Bryant argues that this set up the clash between black athletes protesting injustices in policing, and a wider American public. What began as an effort to call attention to ways a country wasn’t living up to the values represented by the flag clashed with the patriotism displays that had become commonplace in the nearly twenty years since 9/11. Some efforts were effectual. When players at the University of Missouri threatened to refuse to play because of issues of systemic racism, a university president was ousted. LeBron James could wear “I can’t breathe” jerseys with impunity, being at the top of his game and flush with endorsement deals. But a quarterback at the end of his contract was blackballed because he took a knee, a respectful symbol of praying usually reserved for locker rooms or end zones and his action was characterized as unpatriotic and an insult to soldiers. People who wanted Kaepernick to just play the game failed to observe that the game itself had been co-opted for political purposes in an unqualified endorsement of both police and military (and unspoken in all this were the ongoing wars in which the military was engaged).

This is an uncomfortable book perhaps most of all because it raises the issue that black athletes’ value continues to be their bodies, and that while they may be rewarded well when they excel in physical feats, the powers that be will continue the attempt to silence them when they use their voices and minds to speak for those who do not share their fame and expose the ways as a nation we fail to live up to our principles.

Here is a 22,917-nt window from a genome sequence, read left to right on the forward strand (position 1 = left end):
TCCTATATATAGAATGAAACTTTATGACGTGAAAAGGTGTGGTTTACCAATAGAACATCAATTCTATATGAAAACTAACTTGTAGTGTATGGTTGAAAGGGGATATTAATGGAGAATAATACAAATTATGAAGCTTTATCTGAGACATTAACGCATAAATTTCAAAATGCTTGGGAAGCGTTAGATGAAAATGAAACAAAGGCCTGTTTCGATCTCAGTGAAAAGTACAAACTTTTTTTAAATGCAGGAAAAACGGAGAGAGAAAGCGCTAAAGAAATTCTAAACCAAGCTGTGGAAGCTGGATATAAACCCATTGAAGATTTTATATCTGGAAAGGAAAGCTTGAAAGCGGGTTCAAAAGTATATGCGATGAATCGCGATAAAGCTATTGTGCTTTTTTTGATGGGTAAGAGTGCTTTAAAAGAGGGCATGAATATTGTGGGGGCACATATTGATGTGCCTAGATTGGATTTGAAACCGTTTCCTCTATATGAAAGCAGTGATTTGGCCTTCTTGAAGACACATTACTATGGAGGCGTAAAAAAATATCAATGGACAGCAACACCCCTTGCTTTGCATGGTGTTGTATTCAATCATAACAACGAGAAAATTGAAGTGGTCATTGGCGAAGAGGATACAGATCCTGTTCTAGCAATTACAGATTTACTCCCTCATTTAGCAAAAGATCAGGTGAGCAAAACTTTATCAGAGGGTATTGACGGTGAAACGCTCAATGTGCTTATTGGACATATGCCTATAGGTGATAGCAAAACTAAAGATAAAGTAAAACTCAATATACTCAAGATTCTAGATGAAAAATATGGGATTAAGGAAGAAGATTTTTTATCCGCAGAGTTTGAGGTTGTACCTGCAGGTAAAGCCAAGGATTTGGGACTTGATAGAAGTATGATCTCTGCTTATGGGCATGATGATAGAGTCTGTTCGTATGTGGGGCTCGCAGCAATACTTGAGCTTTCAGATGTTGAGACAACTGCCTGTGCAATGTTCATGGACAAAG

It also raises the issue of the ways we’ve changed as a country since 9/11. A simple citizenship rite at the beginning of a game has become wrapped in a celebration of both safety and military forces, and the use of their power to keep a fearful nation safe. Instead of celebrating the shared liberties of an empowered people, we’ve come to celebrate the power of the state. We’ve traded “peanuts and cracker jacks” for “shock and awe.”

I suspect I’ve probably made some people mad simply because I reviewed this book and haven’t done the white thing of pushing back with all that is wrong with it. I guess I’ve come to a place where I want to understand why a talented quarterback chooses to throw it all away by a simple gesture (actually unnoticed for several games) that for the life of me looks like prayer. I find myself wondering why such a humble gesture is so threatening that despite the fact that no law was broken, a combination of media, public opinion and even presidential power was brought to bear to suppress it. I find myself wondering what this gesture threatens. I wonder…


Disclosure of Material Connection: I received a complimentary review copy of this book from the publisher via LibraryThing’s Early Reviewers Program in exchange for an honest review. The opinions I have expressed are my own.